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Time to act

In 2006, more than a decade ago, the highly moving documentary “An Inconvenient Truth” swept the world with its message of global warming and the threat of climate change on Earth.

As the 11th highest grossing documentary in the US, “An Inconvenient Truth” won two Academy Awards. Former US vice president Al Gore, who stars in the documentary, was also awarded the 2007 Nobel Peace Prize.

Fast-forward to today, we can safely claim that much of our awareness of the environmental issues that Mother Earth is facing today is largely due to Gore’s documentary. And since 2006, there have been landmark developments in the fight against global warming.

Still, it seems there has not been enough done to stop the continuous emission of harmful gases into the environment, and to radically reduce the amount of fossil fuels that the world uses to stop the ice glaciers from its meltdown and extreme weather changes from happening.

Perhaps this is the reason why the producers of “An Inconvenient Truth” decided to come up with a follow-up, “An Inconvenient Sequel: Truth to Power” that opened in US theaters last month, and will open in selected Philippine cinemas (Glorietta 4 and Trinoma) on Aug. 30.

Perhaps too, it is the fear of any setback caused by the recent open disclaimers of US President Donald Trump that global warming is a myth, and that America does not have any business supporting global environmental accords such as the Paris Agreement.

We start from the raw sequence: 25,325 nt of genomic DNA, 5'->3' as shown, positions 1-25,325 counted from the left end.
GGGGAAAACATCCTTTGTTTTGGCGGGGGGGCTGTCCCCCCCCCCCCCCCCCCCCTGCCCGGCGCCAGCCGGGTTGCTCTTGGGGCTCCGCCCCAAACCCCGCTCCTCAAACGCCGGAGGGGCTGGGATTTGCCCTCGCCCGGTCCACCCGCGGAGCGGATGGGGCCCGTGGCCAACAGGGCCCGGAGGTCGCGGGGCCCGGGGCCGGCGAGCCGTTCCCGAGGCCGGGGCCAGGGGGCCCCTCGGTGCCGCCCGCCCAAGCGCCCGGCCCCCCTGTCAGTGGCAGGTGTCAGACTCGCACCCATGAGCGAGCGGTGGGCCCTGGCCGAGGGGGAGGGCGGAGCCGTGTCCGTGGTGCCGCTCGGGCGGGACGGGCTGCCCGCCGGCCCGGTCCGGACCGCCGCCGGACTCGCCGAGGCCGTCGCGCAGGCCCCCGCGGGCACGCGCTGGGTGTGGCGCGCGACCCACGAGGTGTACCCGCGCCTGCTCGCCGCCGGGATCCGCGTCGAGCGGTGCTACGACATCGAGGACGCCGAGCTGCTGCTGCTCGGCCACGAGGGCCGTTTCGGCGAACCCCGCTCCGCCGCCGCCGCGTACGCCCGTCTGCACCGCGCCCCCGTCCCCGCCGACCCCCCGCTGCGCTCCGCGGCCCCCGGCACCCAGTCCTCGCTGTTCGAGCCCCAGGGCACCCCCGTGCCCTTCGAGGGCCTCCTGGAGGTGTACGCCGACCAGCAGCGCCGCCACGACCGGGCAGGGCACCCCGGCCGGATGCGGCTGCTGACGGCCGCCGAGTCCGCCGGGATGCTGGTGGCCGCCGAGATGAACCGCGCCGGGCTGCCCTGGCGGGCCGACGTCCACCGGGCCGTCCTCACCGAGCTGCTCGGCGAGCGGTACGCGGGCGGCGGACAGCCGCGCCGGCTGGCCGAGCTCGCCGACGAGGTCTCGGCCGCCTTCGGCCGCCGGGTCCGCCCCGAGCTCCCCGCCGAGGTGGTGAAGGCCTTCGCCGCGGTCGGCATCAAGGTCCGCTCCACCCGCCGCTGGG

More clean energy

“An Inconvenient Sequel: Truth to Power” gives a sort of report on what has happened since the first documentary was shown to the world. It talks about the many feats that have been accomplished, but also stresses that the work is far from done, and the threat to our planet is even greater and more urgent than ever.

Truly, the world now is more attuned to terms like renewable fuels and clean energy, which were fledgling concepts a decade ago. Solar and wind farms are no longer beyond commercialization, and the era of electric vehicles is at hand, much sooner that most of us dared imagine in the last century.

Even in our own homes, we’re seeing the effect of global warming with the quality of lighting fixtures we use. Incandescent is out, and LED is in, the latter being many times over more energy efficient. Even electric appliances are being made to conform to the call for more efficiency in power use.

But, as Gore has often said, we have to stop changing light bulbs and focus on changing legislation. And Trump’s decision to withdraw from the Paris Accord has been one big setback for the movement whose aim is to build a more sustainable world and future.

Gore continues to send some powerful messages in the new documentary: “It is right to save humanity. It is wrong to pollute this Earth. It is right to give hope to the future generation.”

Gore and his movement have been galvanized to counter any potential damage from Trump and the White House, not just by coming out with the documentary sequel, but by highlighting the power of people to continue working for change.

Environmental activism

After releasing “An Inconvenient Truth” in 2006, Gore created The Climate Reality Project with the end view of training a new generation of organizers and activists to spread the word about the climate crisis and catalyze solutions around the world.